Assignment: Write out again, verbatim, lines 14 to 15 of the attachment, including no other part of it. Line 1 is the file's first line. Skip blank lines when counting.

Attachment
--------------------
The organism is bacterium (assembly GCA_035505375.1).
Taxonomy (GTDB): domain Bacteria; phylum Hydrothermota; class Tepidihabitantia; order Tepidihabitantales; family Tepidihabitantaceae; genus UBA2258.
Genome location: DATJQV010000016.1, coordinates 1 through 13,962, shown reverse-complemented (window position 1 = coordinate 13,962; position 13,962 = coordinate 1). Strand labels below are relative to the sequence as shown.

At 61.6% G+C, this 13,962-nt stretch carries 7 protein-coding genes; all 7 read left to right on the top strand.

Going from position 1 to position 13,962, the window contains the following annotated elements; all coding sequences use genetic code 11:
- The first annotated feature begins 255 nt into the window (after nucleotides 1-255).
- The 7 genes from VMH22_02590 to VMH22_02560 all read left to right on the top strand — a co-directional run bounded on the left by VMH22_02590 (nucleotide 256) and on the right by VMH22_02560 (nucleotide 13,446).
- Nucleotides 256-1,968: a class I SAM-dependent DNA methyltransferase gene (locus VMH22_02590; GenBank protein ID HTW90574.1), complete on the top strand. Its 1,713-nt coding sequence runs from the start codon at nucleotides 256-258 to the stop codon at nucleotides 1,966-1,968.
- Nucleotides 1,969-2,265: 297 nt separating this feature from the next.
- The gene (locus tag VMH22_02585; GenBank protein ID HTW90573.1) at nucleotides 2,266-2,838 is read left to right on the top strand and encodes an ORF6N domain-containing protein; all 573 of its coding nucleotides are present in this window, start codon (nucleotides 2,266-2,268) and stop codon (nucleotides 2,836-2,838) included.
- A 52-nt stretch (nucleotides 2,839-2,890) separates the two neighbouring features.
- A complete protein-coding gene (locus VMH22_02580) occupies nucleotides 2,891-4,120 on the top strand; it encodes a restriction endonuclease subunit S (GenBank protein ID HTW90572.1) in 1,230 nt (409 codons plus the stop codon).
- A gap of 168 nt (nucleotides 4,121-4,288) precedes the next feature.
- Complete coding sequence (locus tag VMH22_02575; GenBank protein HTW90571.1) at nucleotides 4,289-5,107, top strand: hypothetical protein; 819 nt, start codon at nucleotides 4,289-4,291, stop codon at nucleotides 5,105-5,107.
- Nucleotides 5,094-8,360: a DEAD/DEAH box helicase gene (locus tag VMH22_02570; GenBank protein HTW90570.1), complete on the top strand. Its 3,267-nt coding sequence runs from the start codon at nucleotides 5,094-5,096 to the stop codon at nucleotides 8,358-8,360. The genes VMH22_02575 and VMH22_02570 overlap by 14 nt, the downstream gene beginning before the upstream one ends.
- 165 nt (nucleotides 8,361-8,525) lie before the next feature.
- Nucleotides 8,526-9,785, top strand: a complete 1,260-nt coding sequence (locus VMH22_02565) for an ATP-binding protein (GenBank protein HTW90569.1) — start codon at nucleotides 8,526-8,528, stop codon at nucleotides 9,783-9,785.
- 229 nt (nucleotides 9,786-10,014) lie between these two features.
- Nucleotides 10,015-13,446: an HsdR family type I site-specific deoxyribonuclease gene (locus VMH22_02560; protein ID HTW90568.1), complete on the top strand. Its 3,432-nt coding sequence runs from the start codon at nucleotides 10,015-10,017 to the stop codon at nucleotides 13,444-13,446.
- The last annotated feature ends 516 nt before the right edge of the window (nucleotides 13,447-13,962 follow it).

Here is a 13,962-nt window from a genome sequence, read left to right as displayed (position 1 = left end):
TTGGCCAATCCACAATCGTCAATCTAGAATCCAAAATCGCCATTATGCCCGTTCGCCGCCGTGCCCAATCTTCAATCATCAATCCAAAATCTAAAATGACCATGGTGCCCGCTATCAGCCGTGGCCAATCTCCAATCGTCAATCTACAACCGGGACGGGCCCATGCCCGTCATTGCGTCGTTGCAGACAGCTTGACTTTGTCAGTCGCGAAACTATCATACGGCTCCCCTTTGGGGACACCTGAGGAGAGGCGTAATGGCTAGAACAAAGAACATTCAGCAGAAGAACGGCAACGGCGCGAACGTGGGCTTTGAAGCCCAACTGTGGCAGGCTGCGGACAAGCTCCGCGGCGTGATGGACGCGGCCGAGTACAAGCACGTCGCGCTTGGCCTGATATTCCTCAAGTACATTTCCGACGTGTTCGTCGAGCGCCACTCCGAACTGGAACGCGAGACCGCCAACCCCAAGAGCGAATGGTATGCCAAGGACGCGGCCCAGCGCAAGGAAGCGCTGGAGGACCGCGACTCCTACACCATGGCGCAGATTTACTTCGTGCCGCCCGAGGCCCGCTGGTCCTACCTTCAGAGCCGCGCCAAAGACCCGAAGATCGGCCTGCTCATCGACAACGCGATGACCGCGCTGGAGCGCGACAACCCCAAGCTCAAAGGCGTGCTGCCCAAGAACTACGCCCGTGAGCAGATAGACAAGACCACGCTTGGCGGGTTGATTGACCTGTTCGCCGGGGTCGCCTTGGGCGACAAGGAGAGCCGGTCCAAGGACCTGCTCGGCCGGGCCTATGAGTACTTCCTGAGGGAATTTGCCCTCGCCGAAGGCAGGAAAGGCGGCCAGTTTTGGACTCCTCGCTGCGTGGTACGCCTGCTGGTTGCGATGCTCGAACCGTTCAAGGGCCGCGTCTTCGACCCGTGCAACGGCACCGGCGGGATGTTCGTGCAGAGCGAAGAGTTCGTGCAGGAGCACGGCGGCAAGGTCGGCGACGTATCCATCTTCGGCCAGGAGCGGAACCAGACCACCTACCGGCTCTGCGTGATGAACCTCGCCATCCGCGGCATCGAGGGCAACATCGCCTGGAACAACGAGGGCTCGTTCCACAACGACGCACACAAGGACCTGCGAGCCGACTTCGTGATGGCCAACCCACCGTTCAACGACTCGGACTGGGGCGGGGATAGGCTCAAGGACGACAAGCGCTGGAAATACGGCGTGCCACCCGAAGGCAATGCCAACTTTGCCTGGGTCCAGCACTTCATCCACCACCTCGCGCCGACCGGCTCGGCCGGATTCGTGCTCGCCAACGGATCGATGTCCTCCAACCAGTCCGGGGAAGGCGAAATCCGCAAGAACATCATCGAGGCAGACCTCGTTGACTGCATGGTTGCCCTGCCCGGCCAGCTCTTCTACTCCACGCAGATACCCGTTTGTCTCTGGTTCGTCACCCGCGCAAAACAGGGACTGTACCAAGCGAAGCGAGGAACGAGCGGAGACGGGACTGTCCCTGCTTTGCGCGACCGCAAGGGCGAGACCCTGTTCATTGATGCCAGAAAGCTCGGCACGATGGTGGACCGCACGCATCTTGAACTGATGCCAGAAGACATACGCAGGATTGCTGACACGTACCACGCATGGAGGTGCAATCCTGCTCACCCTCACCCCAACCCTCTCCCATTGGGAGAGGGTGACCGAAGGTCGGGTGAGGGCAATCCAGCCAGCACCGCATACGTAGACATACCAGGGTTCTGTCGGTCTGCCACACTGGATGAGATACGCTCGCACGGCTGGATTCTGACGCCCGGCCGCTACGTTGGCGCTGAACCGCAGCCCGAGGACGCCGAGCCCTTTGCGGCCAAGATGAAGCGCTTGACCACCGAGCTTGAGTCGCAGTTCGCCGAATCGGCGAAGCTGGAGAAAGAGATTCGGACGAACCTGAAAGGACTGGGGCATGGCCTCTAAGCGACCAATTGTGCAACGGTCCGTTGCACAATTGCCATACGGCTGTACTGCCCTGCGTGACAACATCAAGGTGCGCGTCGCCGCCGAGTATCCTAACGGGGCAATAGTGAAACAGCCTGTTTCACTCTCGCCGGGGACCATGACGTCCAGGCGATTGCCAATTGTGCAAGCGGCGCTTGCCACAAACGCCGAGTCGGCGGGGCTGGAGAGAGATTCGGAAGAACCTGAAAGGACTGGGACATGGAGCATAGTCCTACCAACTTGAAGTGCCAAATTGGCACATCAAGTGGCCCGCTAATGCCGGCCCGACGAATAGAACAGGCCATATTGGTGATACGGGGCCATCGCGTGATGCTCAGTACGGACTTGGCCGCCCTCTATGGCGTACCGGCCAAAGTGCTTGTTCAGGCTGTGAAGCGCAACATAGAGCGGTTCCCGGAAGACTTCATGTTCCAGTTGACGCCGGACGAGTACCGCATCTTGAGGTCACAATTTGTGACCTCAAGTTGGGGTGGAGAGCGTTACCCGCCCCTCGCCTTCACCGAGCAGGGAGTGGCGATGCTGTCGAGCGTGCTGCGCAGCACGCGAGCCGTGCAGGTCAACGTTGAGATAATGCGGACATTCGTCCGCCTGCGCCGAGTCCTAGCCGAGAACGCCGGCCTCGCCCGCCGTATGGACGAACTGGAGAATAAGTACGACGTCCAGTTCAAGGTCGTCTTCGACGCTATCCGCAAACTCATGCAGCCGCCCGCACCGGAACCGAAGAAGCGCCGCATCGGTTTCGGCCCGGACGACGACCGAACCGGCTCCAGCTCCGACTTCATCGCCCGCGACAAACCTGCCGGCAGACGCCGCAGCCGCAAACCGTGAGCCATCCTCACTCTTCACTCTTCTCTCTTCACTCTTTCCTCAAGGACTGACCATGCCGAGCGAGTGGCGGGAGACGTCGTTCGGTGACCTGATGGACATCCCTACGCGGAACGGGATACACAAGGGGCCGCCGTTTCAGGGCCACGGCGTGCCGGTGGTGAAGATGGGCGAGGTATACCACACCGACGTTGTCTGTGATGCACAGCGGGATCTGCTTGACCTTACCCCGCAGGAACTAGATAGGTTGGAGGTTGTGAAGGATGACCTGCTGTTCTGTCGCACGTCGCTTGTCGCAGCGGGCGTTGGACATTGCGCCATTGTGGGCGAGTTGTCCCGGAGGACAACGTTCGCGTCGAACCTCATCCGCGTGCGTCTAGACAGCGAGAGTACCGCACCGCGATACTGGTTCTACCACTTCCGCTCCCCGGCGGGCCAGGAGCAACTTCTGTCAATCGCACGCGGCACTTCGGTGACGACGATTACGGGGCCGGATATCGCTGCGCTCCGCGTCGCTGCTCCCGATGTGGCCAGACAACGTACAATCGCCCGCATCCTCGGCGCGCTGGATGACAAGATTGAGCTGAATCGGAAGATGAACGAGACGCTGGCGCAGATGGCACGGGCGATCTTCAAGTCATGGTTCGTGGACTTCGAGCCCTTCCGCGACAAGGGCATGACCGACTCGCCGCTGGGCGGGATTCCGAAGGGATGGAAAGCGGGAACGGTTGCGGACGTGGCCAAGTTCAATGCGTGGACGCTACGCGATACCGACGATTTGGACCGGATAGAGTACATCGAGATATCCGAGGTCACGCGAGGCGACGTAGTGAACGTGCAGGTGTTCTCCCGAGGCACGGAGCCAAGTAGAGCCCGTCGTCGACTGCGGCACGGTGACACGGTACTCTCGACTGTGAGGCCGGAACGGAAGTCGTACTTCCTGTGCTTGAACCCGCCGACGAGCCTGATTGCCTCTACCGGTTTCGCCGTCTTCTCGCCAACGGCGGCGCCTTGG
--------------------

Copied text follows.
- Complete coding sequence (locus tag VMH22_02575; GenBank protein HTW90571.1) at nucleotides 4,289-5,107, top strand: hypothetical protein; 819 nt, start codon at nucleotides 4,289-4,291, stop codon at nucleotides 5,105-5,107.
- Nucleotides 5,094-8,360: a DEAD/DEAH box helicase gene (locus tag VMH22_02570; GenBank protein HTW90570.1), complete on the top strand. Its 3,267-nt coding sequence runs from the start codon at nucleotides 5,094-5,096 to the stop codon at nucleotides 8,358-8,360. The genes VMH22_02575 and VMH22_02570 overlap by 14 nt, the downstream gene beginning before the upstream one ends.